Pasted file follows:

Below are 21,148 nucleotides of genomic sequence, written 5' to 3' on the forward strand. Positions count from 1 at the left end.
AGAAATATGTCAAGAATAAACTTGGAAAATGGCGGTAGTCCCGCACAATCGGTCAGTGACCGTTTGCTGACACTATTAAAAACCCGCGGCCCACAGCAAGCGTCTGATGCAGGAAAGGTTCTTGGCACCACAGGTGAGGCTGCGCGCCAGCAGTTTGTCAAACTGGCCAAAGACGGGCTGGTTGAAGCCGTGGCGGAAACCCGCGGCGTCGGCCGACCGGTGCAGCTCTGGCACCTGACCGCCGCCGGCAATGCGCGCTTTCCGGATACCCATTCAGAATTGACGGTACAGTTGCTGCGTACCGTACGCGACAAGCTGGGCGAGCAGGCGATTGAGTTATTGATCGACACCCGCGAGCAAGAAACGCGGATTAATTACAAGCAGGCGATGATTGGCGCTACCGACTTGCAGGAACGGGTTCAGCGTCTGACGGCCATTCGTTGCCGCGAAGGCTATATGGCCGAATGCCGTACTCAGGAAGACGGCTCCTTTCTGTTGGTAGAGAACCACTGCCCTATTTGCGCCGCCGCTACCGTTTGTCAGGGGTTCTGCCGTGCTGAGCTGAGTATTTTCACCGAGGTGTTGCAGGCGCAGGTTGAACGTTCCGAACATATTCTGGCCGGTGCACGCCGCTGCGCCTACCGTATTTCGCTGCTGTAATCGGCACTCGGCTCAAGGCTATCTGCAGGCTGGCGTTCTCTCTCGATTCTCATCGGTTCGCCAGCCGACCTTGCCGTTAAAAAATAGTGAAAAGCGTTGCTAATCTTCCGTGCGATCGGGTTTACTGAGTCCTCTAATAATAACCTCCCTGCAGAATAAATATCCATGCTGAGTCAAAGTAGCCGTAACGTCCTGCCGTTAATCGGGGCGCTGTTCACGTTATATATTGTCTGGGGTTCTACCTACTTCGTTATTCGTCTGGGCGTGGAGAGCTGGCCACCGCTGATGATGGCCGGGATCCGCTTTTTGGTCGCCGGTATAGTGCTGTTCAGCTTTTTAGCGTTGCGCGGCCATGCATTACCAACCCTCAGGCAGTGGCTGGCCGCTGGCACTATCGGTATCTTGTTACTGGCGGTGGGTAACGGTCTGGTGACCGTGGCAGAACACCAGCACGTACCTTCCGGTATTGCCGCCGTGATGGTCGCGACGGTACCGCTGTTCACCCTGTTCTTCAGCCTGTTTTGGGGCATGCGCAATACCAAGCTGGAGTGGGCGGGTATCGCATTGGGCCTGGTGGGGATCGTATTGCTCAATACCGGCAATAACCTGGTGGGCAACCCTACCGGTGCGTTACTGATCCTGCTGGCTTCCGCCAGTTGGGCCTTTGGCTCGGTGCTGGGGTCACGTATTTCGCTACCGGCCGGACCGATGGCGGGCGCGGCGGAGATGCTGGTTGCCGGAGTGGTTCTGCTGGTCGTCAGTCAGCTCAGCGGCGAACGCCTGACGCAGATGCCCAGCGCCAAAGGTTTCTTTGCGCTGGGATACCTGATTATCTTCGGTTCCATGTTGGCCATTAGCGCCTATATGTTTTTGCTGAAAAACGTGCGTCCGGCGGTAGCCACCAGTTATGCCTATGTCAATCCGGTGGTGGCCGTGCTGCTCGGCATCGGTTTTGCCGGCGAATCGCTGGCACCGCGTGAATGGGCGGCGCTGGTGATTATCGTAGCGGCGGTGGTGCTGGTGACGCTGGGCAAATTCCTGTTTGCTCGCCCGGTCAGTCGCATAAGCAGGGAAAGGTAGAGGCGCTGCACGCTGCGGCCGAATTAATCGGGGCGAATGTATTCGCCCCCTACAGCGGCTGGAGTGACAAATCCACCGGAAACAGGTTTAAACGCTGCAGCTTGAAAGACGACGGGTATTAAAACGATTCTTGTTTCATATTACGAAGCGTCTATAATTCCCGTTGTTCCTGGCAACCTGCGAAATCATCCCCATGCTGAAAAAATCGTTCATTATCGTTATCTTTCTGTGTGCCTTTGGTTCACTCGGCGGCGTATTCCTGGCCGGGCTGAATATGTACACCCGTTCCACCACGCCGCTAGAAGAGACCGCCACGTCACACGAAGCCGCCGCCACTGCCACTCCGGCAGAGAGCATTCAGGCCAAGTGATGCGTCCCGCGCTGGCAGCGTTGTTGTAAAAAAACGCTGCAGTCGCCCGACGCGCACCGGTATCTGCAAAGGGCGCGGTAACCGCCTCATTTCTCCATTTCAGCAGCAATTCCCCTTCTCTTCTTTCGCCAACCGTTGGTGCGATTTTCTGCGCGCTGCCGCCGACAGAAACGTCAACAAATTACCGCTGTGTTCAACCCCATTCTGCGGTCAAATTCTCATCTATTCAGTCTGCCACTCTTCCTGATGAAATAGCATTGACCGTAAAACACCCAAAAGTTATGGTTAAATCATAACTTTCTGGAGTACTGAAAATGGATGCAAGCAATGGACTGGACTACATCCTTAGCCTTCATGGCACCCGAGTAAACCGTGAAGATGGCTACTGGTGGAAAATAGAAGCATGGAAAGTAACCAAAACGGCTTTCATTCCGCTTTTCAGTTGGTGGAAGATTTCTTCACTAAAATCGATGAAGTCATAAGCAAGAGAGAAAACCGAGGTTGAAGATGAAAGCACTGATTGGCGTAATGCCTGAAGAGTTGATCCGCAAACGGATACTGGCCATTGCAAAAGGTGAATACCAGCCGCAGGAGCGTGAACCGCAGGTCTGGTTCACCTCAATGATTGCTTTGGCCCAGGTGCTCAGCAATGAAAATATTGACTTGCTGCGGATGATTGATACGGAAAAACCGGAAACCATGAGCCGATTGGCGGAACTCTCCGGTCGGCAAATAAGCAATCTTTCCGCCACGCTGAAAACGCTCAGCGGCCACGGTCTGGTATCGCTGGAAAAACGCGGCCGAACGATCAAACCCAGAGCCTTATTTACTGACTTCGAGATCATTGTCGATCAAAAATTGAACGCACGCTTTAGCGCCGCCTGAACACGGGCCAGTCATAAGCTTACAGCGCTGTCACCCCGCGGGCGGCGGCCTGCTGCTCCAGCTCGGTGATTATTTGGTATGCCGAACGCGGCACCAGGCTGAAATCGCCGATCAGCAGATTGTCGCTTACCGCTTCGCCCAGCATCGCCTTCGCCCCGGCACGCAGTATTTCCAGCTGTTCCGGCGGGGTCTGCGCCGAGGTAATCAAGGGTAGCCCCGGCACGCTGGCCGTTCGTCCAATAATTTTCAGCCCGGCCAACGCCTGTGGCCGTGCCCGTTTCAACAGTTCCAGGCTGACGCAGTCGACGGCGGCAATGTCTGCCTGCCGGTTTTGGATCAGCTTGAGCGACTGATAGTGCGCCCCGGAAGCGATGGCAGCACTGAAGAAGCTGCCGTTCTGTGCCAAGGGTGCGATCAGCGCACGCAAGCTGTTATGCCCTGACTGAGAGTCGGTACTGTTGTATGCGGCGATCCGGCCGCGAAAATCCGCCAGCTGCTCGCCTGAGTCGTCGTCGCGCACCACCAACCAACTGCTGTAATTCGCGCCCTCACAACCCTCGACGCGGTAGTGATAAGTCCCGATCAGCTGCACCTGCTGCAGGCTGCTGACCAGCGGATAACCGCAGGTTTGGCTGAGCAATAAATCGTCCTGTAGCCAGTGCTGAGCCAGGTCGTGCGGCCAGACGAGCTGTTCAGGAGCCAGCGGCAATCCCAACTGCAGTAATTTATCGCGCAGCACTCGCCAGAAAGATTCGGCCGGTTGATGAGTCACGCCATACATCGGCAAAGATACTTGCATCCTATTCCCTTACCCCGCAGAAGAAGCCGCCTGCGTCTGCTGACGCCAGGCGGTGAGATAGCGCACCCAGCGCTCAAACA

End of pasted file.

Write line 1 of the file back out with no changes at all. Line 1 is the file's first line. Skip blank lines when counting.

Below are 21,148 nucleotides of genomic sequence, written 5' to 3' on the forward strand. Positions count from 1 at the left end.